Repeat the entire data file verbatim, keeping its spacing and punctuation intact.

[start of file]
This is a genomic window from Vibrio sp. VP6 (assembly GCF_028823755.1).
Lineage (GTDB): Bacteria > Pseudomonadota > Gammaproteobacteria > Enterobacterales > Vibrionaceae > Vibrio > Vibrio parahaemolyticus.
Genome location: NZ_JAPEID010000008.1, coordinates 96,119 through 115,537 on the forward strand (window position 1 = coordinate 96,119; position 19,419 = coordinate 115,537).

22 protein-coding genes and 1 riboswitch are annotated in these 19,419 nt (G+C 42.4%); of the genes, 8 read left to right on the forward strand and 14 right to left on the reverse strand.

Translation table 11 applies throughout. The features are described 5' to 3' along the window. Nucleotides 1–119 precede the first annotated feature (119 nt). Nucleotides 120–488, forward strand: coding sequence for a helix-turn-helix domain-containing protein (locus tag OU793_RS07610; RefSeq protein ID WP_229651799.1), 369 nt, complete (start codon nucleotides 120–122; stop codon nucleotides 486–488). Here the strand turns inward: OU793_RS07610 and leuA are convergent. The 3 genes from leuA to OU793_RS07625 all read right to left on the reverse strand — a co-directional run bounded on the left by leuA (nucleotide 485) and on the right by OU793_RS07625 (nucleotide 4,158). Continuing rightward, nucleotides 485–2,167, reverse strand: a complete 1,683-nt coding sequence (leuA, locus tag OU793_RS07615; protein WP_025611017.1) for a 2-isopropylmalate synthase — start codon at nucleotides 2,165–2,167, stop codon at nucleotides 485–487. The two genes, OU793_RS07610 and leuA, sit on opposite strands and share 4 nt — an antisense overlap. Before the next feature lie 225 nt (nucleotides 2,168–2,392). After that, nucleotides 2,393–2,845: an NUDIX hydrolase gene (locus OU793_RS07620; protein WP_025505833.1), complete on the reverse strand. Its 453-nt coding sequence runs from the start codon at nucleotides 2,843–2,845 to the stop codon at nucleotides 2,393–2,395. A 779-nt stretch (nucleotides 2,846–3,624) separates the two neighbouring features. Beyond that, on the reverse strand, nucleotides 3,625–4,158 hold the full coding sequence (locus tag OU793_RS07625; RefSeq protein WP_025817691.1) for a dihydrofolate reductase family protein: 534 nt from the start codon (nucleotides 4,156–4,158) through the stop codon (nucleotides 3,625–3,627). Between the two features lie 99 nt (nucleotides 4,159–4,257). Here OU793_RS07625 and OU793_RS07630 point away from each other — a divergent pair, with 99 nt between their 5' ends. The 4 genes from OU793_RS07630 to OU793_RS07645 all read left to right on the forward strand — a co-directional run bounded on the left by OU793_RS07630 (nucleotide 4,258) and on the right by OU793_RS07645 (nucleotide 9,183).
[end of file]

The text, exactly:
This is a genomic window from Vibrio sp. VP6 (assembly GCF_028823755.1).
Lineage (GTDB): Bacteria > Pseudomonadota > Gammaproteobacteria > Enterobacterales > Vibrionaceae > Vibrio > Vibrio parahaemolyticus.
Genome location: NZ_JAPEID010000008.1, coordinates 96,119 through 115,537 on the forward strand (window position 1 = coordinate 96,119; position 19,419 = coordinate 115,537).

22 protein-coding genes and 1 riboswitch are annotated in these 19,419 nt (G+C 42.4%); of the genes, 8 read left to right on the forward strand and 14 right to left on the reverse strand.

Translation table 11 applies throughout. The features are described 5' to 3' along the window. Nucleotides 1–119 precede the first annotated feature (119 nt). Nucleotides 120–488, forward strand: coding sequence for a helix-turn-helix domain-containing protein (locus tag OU793_RS07610; RefSeq protein ID WP_229651799.1), 369 nt, complete (start codon nucleotides 120–122; stop codon nucleotides 486–488). Here the strand turns inward: OU793_RS07610 and leuA are convergent. The 3 genes from leuA to OU793_RS07625 all read right to left on the reverse strand — a co-directional run bounded on the left by leuA (nucleotide 485) and on the right by OU793_RS07625 (nucleotide 4,158). Continuing rightward, nucleotides 485–2,167, reverse strand: a complete 1,683-nt coding sequence (leuA, locus tag OU793_RS07615; protein WP_025611017.1) for a 2-isopropylmalate synthase — start codon at nucleotides 2,165–2,167, stop codon at nucleotides 485–487. The two genes, OU793_RS07610 and leuA, sit on opposite strands and share 4 nt — an antisense overlap. Before the next feature lie 225 nt (nucleotides 2,168–2,392). After that, nucleotides 2,393–2,845: an NUDIX hydrolase gene (locus OU793_RS07620; protein WP_025505833.1), complete on the reverse strand. Its 453-nt coding sequence runs from the start codon at nucleotides 2,843–2,845 to the stop codon at nucleotides 2,393–2,395. A 779-nt stretch (nucleotides 2,846–3,624) separates the two neighbouring features. Beyond that, on the reverse strand, nucleotides 3,625–4,158 hold the full coding sequence (locus tag OU793_RS07625; RefSeq protein WP_025817691.1) for a dihydrofolate reductase family protein: 534 nt from the start codon (nucleotides 4,156–4,158) through the stop codon (nucleotides 3,625–3,627). Between the two features lie 99 nt (nucleotides 4,159–4,257). Here OU793_RS07625 and OU793_RS07630 point away from each other — a divergent pair, with 99 nt between their 5' ends. The 4 genes from OU793_RS07630 to OU793_RS07645 all read left to right on the forward strand — a co-directional run bounded on the left by OU793_RS07630 (nucleotide 4,258) and on the right by OU793_RS07645 (nucleotide 9,183).